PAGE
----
William Knox

View William on the Commonwealth War Graves Commission website
Service number:
14186
Rank:
Lance Corporal
Service:
Duke of Wellington's (West Yorkshire Regiment)
Origin:
Date of birth:
05 January 1890
Date of death:
29 July 1916
Age at Death:
26
KNOX William

Known information

William Knox was born at Geeston on 5 January 1890, the son of John Knox and his wife Hannah. By 1911, he was lodging with John and Mary Mitchell in Nidd Road, Attercliffe in Sheffield. William worked as a milkman with the Attercliffe Co-operative Society. He volunteered for the army in September 1914, shortly after the outbreak of war, answering Lord Kitchener's call for men to join up. He served with the 10th Battalion Duke of Wellington's (West Yorkshire Regiment). In Spring 1915 he married Ethel Thomas who lived in the Eccleshall area of the city, before going abroad with his battalion in July. William was promoted to Lance Corporal and died in the Battle of the Somme after being seriously wounded by a shell. He survived until he reached the First Aid Post, and managed to joke to his platoon Sergeant as he was being carried off: "Well, Jim, lad, I have beat you to the Wharncliffe [a pub in Sheffield] after all." (See note below). The Sergeant wrote to his mother saying: "He was a good, honest, straightforward, and clean soldier, never shirking in his duties, and often volunteering for jobs which most people would not very well relish the idea of undertaking." George Phillips in Rutland and the Great War has his date of death as 30 July but the Commonwealth War Graves Commission records it as 25 July. This presents a problem. On 25 July the war diary says the battalion was bivouaced at Millencourt, where the weather was good and the men took part in sports organised by the 8th Battalion: "Nothing of an exciting nature transpired," says the diary, even allowing for the fact that ordinary soldiers being killed or injured in the normal course of duty rarely rated a mention. By 30 July the battalion was in the trenches again in Becourt Wood as part of the divisional reserve, but during this period the war diary says: "Whilst here we had no casualties." But between those two dates, during the night of 28/29 July, the battalion did suffer losses. The war diary says the men were in the village of Contalmaison: "We sustained somewhat severe casualties" from enemy shelling of the main road through the village. William was probably one of these, one of a total of 419 casualties including 55 soldiers killed and 43 others missing during the month of July. He is buried in Dantzig Alley British Cemetery at Mametz, although the exact position of his gave is unknown. His headstone in IX.J.4 says "Buried near this spot." William is also remembered on Ketton and Geeston's war memorial.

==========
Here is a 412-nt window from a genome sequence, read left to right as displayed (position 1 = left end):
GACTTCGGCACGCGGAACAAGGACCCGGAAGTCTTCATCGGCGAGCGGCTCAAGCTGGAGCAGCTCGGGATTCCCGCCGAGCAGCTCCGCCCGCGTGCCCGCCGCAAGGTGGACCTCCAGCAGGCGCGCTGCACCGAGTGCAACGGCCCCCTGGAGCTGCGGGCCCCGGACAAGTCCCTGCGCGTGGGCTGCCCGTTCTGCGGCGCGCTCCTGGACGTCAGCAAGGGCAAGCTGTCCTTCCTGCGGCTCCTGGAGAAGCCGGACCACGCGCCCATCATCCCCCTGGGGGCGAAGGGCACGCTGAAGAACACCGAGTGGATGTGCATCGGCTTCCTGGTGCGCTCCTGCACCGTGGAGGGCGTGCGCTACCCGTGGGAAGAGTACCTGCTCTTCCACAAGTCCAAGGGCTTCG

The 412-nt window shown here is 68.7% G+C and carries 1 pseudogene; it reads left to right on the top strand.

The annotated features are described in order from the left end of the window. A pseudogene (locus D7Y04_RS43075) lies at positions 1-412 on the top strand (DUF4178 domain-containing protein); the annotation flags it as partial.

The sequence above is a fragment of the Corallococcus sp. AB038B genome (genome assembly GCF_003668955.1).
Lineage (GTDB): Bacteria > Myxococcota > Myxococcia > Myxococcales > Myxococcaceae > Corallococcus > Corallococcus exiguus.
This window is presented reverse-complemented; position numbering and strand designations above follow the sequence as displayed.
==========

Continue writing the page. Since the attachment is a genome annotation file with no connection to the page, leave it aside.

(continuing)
See where all our Rutland soldiers died during the Battle of the Somme on our interactive map.

Do you know something about William that hasn't been mentioned?
You can add any new information and images as a contribution at the bottom of this page.
  • Ketton Memorial
  • Ketton Memorial 3
  • Dantzig Alley British Cemetery
  • Dantzig Alley British Cemetery 1
  • W Knox

User contributions